Continue Reading Take-Aways from CMS’ Recent Listening Session Regarding E/M Services: Documentation Guidelines and Burden Reduction

We reported, in early 2017, on what was then the latest legislative effort to repeal the Affordable Care Act’s amendment to the Stark Law’s whole hospital exception, which amendment has effectively prevented new physician-owned hospitals from participating in the Medicare program. (You can visit—or revisit—that post, which explores arguments in favor of and in opposition to the restriction, here.)

While the Patient Access to Higher Quality Health Care Act of 2017, introduced in the House in February 2017 and, in May 2017, the Senate, did not pass, recent rumblings suggest that repeal efforts are far from exhausted; rather, proponents of physician hospital ownership may be targeting a new tactic: regulation.
Continue Reading Lifting the Limits on Physician-Owned Hospitals: Can Regulators Prevail Where Legislators Have Stalled?

On January 19, 2018, the United States Court of Appeals for the Third Circuit affirmed a district court’s ruling granting summary judgment to a specialty pharmacy that was accused of violating the Anti-Kickback Statute and the federal False Claims Act (United States ex rel. Greenfield v. Medco Health Solutions, Inc. et al., No. 17-1152.). The court held that the relator, a former vice president of the specialty pharmacy, failed to link the pharmacy’s alleged kickback scheme to the actual submission of claims to Medicare. The decision is important because it stands for the proposition that to be liable under the False Claims Act a relator must allege more than the defendant was submitting claims for federal health care program beneficiaries while engaging in kickbacks. Rather, it must allege that at least one claim was submitted for services that were provided in violation of the Anti-Kickback Statute.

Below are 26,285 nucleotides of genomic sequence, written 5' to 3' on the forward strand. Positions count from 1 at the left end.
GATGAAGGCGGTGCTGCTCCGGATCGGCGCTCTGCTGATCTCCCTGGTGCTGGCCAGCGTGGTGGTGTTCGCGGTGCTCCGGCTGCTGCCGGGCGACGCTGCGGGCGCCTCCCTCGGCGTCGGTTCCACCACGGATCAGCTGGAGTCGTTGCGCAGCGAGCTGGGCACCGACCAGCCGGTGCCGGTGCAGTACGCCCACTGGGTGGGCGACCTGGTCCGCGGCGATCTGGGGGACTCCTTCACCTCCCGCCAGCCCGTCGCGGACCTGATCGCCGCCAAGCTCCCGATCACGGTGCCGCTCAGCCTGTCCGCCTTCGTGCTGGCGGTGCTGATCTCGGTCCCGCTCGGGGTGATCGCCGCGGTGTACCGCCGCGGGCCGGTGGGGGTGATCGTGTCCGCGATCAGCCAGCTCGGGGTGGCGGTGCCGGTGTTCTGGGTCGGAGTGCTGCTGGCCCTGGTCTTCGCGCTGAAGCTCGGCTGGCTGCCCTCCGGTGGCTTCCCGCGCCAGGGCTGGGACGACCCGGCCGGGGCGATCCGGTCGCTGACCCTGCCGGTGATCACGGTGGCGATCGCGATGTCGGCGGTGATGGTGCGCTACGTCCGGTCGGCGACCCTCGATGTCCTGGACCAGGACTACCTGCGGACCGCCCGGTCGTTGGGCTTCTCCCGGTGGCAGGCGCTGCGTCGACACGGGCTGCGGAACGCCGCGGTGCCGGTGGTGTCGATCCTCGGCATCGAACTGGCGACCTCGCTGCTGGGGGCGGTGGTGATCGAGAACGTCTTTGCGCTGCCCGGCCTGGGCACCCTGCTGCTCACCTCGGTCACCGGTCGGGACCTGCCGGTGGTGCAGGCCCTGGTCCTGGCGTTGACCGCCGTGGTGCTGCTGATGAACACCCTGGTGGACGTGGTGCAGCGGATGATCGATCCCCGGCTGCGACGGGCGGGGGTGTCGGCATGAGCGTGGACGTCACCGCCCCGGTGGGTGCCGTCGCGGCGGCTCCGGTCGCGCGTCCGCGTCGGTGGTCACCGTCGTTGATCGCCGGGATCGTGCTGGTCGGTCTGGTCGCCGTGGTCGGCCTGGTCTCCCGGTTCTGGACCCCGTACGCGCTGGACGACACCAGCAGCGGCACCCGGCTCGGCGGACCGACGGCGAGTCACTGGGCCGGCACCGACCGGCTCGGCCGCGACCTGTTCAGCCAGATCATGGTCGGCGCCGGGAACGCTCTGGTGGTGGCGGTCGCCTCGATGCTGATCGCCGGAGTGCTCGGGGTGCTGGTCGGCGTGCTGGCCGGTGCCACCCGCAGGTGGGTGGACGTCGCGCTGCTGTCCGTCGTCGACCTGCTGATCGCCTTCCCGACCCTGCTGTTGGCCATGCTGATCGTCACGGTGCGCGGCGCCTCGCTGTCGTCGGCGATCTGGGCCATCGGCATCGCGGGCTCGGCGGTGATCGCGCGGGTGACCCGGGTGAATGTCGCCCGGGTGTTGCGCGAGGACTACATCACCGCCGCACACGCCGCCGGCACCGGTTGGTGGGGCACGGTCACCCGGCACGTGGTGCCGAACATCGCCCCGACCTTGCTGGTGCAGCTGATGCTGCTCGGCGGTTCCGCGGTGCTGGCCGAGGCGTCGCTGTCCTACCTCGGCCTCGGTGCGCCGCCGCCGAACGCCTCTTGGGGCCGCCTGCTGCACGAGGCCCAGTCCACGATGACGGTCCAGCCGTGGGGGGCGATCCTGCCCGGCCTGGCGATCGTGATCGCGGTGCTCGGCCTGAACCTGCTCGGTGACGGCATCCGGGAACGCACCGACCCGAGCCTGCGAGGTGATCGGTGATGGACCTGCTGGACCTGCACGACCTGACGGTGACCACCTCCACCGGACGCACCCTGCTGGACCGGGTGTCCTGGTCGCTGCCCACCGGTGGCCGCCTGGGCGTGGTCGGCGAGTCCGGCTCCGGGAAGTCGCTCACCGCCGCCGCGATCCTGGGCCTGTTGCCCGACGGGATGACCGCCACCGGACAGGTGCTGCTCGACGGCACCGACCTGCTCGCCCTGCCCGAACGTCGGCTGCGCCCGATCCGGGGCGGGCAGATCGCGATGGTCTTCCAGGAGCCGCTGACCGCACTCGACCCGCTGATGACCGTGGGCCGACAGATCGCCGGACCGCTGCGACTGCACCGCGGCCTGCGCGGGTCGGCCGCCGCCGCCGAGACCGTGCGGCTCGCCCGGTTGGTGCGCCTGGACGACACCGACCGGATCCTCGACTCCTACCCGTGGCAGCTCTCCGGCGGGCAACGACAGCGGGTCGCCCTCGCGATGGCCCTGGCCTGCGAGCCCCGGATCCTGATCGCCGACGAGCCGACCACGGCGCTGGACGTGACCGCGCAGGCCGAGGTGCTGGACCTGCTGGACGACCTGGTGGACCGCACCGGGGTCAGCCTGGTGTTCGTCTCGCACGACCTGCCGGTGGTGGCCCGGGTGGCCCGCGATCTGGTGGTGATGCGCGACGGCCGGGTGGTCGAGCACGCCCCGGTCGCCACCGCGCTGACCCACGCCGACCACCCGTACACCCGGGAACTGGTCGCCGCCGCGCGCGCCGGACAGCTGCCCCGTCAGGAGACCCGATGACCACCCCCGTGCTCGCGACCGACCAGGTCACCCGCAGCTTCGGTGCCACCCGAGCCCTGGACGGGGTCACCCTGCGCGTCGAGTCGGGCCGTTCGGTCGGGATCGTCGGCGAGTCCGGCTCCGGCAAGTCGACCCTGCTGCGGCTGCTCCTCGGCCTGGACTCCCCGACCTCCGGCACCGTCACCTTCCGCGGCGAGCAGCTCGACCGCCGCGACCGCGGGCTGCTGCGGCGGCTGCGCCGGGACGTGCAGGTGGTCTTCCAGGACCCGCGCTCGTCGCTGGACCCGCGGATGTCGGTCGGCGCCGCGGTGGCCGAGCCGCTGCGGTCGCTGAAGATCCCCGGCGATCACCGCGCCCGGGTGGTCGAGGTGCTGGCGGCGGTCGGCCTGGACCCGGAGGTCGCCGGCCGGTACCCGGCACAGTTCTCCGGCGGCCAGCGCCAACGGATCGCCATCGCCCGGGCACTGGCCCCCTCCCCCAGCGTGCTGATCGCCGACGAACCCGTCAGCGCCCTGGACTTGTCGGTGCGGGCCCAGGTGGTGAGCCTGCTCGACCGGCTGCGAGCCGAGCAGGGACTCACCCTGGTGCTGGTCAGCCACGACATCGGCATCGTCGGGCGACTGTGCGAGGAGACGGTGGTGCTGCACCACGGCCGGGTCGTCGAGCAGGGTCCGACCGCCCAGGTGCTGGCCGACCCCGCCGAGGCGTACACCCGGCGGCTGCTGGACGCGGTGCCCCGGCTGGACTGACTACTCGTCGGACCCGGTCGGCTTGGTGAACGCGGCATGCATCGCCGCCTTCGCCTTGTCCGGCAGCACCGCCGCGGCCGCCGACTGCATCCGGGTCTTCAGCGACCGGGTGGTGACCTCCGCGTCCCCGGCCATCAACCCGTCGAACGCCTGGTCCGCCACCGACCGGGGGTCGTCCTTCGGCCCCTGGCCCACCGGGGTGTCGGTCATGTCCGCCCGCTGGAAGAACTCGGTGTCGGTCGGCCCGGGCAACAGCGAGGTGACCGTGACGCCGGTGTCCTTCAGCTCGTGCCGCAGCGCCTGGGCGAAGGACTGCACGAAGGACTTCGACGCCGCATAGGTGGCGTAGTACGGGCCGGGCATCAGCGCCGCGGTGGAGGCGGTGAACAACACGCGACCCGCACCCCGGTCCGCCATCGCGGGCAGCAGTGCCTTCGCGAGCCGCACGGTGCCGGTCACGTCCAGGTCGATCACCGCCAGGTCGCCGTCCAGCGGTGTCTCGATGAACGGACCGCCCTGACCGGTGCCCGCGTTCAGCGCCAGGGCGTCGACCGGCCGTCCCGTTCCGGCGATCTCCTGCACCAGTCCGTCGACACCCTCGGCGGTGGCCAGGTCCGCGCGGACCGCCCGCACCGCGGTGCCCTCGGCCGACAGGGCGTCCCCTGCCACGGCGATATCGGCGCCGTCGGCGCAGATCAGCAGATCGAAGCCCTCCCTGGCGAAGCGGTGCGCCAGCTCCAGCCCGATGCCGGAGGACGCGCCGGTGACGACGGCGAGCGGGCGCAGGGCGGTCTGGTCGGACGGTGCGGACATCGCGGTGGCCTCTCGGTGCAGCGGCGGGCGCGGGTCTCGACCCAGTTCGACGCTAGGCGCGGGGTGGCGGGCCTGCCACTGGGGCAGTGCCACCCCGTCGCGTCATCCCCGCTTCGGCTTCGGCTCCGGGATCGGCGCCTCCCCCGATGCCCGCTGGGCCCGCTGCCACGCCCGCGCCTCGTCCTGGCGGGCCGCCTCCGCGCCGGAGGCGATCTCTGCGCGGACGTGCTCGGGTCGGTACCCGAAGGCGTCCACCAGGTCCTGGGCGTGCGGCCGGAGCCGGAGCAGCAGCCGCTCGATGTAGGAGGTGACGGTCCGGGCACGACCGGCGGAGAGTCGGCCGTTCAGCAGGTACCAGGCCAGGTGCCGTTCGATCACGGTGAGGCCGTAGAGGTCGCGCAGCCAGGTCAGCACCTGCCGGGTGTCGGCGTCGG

Continue Reading Temporal Proximity Is Not Enough: Third Circuit Nixes FCA/Anti-Kickback Suit For Failure To Link Alleged Scheme to Claims

In a year when the Department of Justice recovers $2.5 billion from the healthcare industry in False Claim Act judgements and settlements, can there really be a silver lining?

Every December, the Department of Justice (DOJ) releases its annual False Claims Act (FCA) recovery statistics for the preceding fiscal year. The recovery statistics, as they have for the past several years, indicate the DOJ considers the healthcare industry to be the number one target for FCA enforcement activity. Of the $3.7 billion in judgments and settlements recovered by the DOJ in 2017, $2.5 billion of that came from the healthcare industry. That is a tremendous number and indicates that the DOJ’s enforcement priority continues to be healthcare—as it has been for the last several years. In 2016, the DOJ recovered $2.6 billion from the healthcare industry. And in 2015, the DOJ recovered $2.2 billion from the healthcare industry. Healthcare has been a focus of DOJ’s FCA enforcement strategy for several years—and it shows no signs of changing any time soon. 
Continue Reading The 2017 Department of Justice False Claims Act Recovery Statistics:

As 2017 drew to a close, some health plans and healthcare providers across the country were still busy trying to finalize contracts for in-network services for 2018 and beyond. A number of negotiations made the headlines in 2017, highlighting ongoing and emerging issues affecting network contracting.

We recap for you some complex deals: in June, UnitedHealthcare and University of Chicago Medicine reached an agreement just a few weeks before the provider was scheduled to go out-of-network;[1] in September, CarePoint Health and Horizon Blue Cross Blue Shield of New Jersey (“Horizon”) reached an agreement to bring CarePoint in-network, putting an end to CarePoint Health’s federal lawsuit against Horizon for $76 million in unpaid out-of-network bills;[2] after months of negotiations, and a failure to meet an October 1 deadline to keep services in-network, Anthem and Hartford HealthCare reached an agreement in November to continue in-network services at Hartford’s Connecticut medical centers;[3] and, at the beginning of December, Mission Health and Blue Cross Blue Shield of North Carolina reached a new in-network agreement after a six-month long dispute.[4]
Continue Reading ‘Twas the Season to Contract? A Year-End Review of Network Negotiations and Billing Disputes